Then it struck me that it was time for me to do something for my family's business instead of constantly looking at other companies.
It was easy for me to dish out advice to others, but much more difficult to actually look at one's own set-up in an objective manner.
Binter & Co was founded in 1978 by my grandfather, Mr Lim Kim Pon, who is now 93 years old. My father, Mr Francis Lim, is still involved in the business.
I help to run our Asean operations with my father's younger brother, Mr Michael Lim, overseeing the business in Hong Kong and Macau.
Q: What were some of the changes and initiatives that you have brought to the business?
A: One of the small changes I made was the restructuring of staff. We have 27 staff in Singapore and many have been with the company since day one. We are quite a lean set-up and I like to keep it that way.
As a lean set-up, it was essential that we automate as much as we could, and I am not referring only to your typical inventory management or accounting system, but also to our front-end sales system.
With the support of my team at Binter, many of whom had to re-learn and constantly upgrade their skillsets, we were able to introduce online business-to-business purchases for our dealers with real-time inventory through our in-house portal.
We introduced this ordering system about two years ago and we have recently enhanced its features to allow our dealers and trade clients to analyse and better understand their own turnover and sell-out habits and attributes.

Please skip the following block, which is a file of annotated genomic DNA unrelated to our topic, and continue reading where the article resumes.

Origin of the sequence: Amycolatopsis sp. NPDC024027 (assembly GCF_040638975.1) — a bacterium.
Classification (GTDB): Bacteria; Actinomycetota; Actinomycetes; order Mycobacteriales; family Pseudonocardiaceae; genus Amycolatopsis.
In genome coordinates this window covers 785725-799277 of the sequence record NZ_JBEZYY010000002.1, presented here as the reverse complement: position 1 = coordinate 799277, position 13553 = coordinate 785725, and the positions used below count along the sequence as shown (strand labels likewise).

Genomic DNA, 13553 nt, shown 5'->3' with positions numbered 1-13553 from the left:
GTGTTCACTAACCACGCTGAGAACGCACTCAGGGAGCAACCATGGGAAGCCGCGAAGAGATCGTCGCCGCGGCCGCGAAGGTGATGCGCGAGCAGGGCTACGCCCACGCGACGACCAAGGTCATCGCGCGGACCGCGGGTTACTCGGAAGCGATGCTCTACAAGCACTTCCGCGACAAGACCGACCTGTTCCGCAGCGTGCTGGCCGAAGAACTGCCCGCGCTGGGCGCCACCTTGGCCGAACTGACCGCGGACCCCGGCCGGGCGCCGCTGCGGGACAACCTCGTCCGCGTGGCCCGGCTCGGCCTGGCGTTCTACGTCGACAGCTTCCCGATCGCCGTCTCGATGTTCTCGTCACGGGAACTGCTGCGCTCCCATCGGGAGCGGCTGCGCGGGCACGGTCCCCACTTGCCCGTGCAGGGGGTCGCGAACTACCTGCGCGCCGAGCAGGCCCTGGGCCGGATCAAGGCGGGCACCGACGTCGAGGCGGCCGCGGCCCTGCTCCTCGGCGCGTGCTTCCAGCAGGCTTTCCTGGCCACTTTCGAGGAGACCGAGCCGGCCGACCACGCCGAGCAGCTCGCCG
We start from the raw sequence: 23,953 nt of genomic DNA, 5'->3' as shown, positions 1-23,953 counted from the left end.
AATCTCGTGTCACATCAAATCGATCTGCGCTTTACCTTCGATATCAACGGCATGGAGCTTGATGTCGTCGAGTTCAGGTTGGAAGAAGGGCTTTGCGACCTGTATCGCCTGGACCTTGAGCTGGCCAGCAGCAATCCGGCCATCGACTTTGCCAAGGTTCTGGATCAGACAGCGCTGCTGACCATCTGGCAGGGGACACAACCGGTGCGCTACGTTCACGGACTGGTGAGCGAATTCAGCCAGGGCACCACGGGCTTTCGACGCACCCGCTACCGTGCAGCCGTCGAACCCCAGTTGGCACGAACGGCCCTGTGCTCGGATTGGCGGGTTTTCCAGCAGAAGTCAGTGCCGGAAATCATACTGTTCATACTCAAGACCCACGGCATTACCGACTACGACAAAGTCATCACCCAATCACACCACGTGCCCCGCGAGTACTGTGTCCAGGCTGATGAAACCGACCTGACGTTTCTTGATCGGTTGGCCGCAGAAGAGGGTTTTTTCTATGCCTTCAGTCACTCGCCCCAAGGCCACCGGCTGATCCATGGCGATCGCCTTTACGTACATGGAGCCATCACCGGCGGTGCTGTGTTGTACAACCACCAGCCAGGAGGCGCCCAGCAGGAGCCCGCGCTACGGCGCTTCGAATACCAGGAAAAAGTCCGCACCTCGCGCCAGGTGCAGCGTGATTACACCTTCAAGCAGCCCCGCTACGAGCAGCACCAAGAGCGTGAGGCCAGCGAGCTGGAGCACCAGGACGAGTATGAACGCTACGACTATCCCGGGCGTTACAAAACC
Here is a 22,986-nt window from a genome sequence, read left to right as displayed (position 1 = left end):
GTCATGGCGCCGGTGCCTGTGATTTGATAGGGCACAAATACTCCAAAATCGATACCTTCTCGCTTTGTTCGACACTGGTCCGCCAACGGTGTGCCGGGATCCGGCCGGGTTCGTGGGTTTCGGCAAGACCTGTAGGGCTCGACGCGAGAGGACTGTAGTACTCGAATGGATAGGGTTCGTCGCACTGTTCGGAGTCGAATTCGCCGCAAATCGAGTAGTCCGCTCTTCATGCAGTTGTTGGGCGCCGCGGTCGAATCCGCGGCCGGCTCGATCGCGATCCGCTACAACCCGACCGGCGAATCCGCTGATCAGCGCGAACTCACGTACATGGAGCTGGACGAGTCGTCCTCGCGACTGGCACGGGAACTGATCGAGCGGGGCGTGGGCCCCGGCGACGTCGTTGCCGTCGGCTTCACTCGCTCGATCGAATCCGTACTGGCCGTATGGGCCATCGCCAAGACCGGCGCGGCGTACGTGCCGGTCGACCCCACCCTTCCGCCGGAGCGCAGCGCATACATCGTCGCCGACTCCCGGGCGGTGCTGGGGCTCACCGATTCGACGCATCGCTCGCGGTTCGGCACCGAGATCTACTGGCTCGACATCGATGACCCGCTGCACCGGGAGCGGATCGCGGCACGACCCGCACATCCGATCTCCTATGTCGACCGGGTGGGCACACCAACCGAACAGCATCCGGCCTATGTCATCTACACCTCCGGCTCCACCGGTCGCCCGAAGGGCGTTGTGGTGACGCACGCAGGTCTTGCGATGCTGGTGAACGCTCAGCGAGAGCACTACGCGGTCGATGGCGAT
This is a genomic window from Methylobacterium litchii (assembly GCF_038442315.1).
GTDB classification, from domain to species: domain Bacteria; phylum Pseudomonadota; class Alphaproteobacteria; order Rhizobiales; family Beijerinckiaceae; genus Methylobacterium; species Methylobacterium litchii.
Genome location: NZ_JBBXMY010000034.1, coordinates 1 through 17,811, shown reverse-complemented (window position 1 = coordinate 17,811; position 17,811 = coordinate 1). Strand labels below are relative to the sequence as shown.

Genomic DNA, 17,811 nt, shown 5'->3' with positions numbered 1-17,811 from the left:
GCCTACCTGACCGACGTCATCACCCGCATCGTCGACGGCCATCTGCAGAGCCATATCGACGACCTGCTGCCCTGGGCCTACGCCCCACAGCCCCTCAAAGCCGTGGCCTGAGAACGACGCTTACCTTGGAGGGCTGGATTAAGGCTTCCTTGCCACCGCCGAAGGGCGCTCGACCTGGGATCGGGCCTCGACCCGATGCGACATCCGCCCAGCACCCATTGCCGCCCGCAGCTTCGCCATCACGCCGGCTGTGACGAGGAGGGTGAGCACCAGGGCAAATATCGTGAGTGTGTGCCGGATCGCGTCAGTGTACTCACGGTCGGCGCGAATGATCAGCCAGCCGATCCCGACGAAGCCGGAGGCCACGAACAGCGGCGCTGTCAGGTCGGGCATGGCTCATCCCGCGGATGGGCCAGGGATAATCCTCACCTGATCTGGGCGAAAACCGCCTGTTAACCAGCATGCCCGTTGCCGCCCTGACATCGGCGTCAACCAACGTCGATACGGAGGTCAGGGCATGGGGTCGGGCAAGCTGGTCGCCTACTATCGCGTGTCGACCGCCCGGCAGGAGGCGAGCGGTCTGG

My father and I agree that it is important for us to have a complete portfolio of tyres, ranging from the premium to the value-for-money ones. We added more brands and packaged them like a "combo deal" and that enabled us to significantly expand our dealers' network.
However, there is only so much volume that one can generate in Singapore, so we had to organically grow our distribution presence into different markets regionally.
We have since expanded to Myanmar, Brunei, Hong Kong, Macau and Vietnam.
Q: What challenges did you face in taking your business overseas and how did you overcome them?
A: Every Asean member has its own language, customs and unique business proposition. There is no uniform approach to each market.
Hence, in every country that we went too, it took us a lot of time on the ground to understand the market conditions, such as local tyre pricing practices, geographical placement of retail stores, local driving habits and intra-road conditions between provinces.
You can read and hire all the consultants you want, but in a niche industry such as ours, nothing beats being on the ground.
As we are not a large company based on our human capital, it was essential that we formed alliances and partnerships with key players in the local tyre ecosystem.
This is usually the biggest stumbling block for Singapore enterprises as we come from a system that is extremely efficient and transparent, where the process of doing business is probably one of the best in the world. However, to carry that mindset with us overseas is neither realistic nor fair.
The ability to have that network or overseas know-how simply takes time and years of transactions and exchanges to build up.
With the exception of Hong Kong, where we operate on our own, we have built up partnerships and alliances in the other markets we operate in.